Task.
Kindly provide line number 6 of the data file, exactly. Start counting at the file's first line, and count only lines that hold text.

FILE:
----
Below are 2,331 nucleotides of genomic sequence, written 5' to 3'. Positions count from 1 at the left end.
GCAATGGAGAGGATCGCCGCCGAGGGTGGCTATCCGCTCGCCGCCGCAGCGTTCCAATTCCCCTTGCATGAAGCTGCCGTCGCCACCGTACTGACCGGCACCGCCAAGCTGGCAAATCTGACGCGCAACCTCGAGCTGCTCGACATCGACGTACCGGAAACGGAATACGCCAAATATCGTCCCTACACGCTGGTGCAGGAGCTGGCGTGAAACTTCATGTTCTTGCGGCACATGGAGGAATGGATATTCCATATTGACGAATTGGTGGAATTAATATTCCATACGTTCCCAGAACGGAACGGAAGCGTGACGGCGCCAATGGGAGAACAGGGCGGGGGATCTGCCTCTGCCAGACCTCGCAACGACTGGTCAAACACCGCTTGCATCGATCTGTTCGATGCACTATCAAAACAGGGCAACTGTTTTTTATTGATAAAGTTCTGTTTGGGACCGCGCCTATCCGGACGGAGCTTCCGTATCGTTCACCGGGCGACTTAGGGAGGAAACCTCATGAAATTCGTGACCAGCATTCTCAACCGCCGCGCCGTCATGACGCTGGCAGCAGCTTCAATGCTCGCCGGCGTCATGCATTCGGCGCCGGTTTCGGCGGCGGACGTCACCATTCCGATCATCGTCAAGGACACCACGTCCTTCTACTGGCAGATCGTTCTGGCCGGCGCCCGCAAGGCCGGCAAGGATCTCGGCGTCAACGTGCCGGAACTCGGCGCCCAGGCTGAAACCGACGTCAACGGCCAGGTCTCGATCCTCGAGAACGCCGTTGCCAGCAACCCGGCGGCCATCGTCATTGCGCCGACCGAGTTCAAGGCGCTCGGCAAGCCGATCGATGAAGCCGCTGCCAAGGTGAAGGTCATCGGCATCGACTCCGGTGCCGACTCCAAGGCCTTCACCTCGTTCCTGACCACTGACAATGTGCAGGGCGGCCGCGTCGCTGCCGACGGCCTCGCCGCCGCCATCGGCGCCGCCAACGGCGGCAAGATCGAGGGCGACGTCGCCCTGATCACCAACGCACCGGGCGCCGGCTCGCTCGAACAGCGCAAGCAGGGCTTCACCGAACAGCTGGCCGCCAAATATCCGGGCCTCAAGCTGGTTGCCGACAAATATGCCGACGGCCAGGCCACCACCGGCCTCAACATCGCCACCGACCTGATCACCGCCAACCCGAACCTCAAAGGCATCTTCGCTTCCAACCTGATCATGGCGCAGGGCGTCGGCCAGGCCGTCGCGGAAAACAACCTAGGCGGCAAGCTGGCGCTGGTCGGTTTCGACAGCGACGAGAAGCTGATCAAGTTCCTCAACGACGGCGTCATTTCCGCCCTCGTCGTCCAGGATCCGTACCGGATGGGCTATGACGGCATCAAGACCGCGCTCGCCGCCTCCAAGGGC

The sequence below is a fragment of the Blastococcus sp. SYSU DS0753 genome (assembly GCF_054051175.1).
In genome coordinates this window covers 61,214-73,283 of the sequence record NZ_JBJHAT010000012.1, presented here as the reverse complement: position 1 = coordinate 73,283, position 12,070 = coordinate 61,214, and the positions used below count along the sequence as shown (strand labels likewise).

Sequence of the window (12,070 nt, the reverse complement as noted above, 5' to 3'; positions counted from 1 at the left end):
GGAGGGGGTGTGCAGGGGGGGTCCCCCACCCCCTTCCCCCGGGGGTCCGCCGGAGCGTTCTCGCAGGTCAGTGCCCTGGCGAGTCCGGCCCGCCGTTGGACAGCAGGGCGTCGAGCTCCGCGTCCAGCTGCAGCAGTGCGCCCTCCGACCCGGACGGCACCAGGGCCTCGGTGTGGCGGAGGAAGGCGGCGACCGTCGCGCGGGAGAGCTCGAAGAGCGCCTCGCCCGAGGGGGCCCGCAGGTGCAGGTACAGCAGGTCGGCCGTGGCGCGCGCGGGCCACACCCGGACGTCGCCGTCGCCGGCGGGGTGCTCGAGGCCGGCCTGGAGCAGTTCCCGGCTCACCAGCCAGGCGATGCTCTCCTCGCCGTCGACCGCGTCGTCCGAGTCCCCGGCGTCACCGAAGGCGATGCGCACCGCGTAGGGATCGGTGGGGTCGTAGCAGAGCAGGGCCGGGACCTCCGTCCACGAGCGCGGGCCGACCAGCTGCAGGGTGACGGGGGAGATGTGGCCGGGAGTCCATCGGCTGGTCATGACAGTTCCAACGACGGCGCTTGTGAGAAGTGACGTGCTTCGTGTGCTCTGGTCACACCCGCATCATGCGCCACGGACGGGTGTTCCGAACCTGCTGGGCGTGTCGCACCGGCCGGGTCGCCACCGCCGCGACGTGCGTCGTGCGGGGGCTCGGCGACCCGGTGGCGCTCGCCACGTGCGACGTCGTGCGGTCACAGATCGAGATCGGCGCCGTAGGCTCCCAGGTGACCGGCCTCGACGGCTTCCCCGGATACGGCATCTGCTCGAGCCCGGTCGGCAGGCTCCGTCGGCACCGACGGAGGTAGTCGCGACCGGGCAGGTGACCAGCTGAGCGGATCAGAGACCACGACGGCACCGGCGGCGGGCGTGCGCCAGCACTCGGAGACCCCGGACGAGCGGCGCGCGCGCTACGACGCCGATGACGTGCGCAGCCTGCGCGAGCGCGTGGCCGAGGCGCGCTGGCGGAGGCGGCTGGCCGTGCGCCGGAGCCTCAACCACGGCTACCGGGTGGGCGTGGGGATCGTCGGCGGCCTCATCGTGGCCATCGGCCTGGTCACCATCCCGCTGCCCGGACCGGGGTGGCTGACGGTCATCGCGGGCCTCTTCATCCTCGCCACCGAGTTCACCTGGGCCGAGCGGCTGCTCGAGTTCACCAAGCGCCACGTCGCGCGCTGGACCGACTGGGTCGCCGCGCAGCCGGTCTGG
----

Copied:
GGAGGGGGTGTGCAGGGGGGGTCCCCCACCCCCTTCCCCCGGGGGTCCGCCGGAGCGTTCTCGCAGGTCAGTGCCCTGGCGAGTCCGGCCCGCCGTTGGACAGCAGGGCGTCGAGCTCCGCGTCCAGCTGCAGCAGTGCGCCCTCCGACCCGGACGGCACCAGGGCCTCGGTGTGGCGGAGGAAGGCGGCGACCGTCGCGCGGGAGAGCTCGAAGAGCGCCTCGCCCGAGGGGGCCCGCAGGTGCAGGTACAGCAGGTCGGCCGTGGCGCGCGCGGGCCACACCCGGACGTCGCCGTCGCCGGCGGGGTGCTCGAGGCCGGCCTGGAGCAGTTCCCGGCTCACCAGCCAGGCGATGCTCTCCTCGCCGTCGACCGCGTCGTCCGAGTCCCCGGCGTCACCGAAGGCGATGCGCACCGCGTAGGGATCGGTGGGGTCGTAGCAGAGCAGGGCCGGGACCTCCGTCCACGAGCGCGGGCCGACCAGCTGCAGGGTGACGGGGGAGATGTGGCCGGGAGTCCATCGGCTGGTCATGACAGTTCCAACGACGGCGCTTGTGAGAAGTGACGTGCTTCGTGTGCTCTGGTCACACCCGCATCATGCGCCACGGACGGGTGTTCCGAACCTGCTGGGCGTGTCGCACCGGCCGGGTCGCCACCGCCGCGACGTGCGTCGTGCGGGGGCTCGGCGACCCGGTGGCGCTCGCCACGTGCGACGTCGTGCGGTCACAGATCGAGATCGGCGCCGTAGGCTCCCAGGTGACCGGCCTCGACGGCTTCCCCGGATACGGCATCTGCTCGAGCCCGGTCGGCAGGCTCCGTCGGCACCGACGGAGGTAGTCGCGACCGGGCAGGTGACCAGCTGAGCGGATCAGAGACCACGACGGCACCGGCGGCGGGCGTGCGCCAGCACTCGGAGACCCCGGACGAGCGGCGCGCGCGCTACGACGCCGATGACGTGCGCAGCCTGCGCGAGCGCGTGGCCGAGGCGCGCTGGCGGAGGCGGCTGGCCGTGCGCCGGAGCCTCAACCACGGCTACCGGGTGGGCGTGGGGATCGTCGGCGGCCTCATCGTGGCCATCGGCCTGGTCACCATCCCGCTGCCCGGACCGGGGTGGCTGACGGTCATCGCGGGCCTCTTCATCCTCGCCACCGAGTTCACCTGGGCCGAGCGGCTGCTCGAGTTCACCAAGCGCCACGTCGCGCGCTGGACCGACTGGGTCGCCGCGCAGCCGGTCTGG